Morale is low. South Koreans are distraught that they have lost their capital; their greatest fears have come true. American soldiers simply cannot believe they have been driven back by an enemy they were always told were hopeless. But as they ride in convoys southwards, there aren’t many jokes or smiles as the grim reality sets in. They have just lost the Third Battle of Seoul. Now they are worried about how far south they will retreat.
Amongst the North Korean ranks, there is jubilation. The military leadership has achieved its primary goal, and have utilised the element of surprise to drive the Imperialists out of Seoul. They now believe that their dominance over the Peninsula is secured. If they can drive the Allies out of Seoul, they are confident that they can drive them back even further. Even if the Allies are able to turn the war, holding the huge urban conurbations will give them a key advantage, both at the negotiating table and on the battlefield. Meanwhile, the average soldiers are captivated by Seoul. Much of the city has survived, as what North Korean artillery could hit the city tried to target valuable military and government targets. Soldiers used to meagre rations, even in peacetime, are staggered as they discover supermarkets, department stores; they have never seen such decadent luxury. The looting of every consumer good in the entire city is only prevented by iron discipline and the determination of the North to drive back the Allies as far as they can.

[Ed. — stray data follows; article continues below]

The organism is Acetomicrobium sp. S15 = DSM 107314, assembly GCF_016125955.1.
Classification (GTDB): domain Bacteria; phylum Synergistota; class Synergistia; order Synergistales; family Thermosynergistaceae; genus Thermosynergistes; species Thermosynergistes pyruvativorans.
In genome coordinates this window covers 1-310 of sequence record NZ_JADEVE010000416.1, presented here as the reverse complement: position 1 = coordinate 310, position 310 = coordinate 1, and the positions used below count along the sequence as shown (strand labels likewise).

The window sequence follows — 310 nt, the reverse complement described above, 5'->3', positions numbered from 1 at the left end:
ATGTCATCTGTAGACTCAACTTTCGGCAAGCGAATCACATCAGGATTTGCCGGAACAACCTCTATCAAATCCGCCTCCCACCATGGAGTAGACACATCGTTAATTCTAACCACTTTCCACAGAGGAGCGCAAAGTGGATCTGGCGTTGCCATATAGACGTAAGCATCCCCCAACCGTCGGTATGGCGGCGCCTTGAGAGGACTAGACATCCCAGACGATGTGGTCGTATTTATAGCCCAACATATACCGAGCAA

However, the Allies do not retreat far. The morale is low everywhere but the leadership circles; military leaders are aware that they have suffered a strategic loss, but that below the River Han and cities like Incheon and Seoul, the terrain begins to favour the defenders. The West of South Korea is characterised by flat land — it is mostly coastal plains, rolling hills and river basins. Now that the terrain is more open, the allies intend to allow their technological advantage to do their work for them. As they drag DPRK forces South, they weaken their strategic strength. The dense urban battlefield of the cities, combined with the heavy and constant artillery bombardment, had favoured DPRK forces; in the Stalingrad-style bitter urban warfare, their numerical advantage had mattered more than their’ allies technological; but now, across more open terrain, allied leadership is confident that this is about to change. The improved range and accuracy of their weapons begins to tell almost immediately as North Korean tanks first emerge on the plains. They move fast, thanks to the excellent road network in the region, but the columns almost immediately come under attack; Allied air superiority is now unquestionable and, although a few planes are lost to mobile SAM batteries, the holes caused is several armoured columns is a worthy trade. Pilots target the Type 63 and BTR-60 APCs, as leadership believes North Korean infantry is more of a danger than its armour.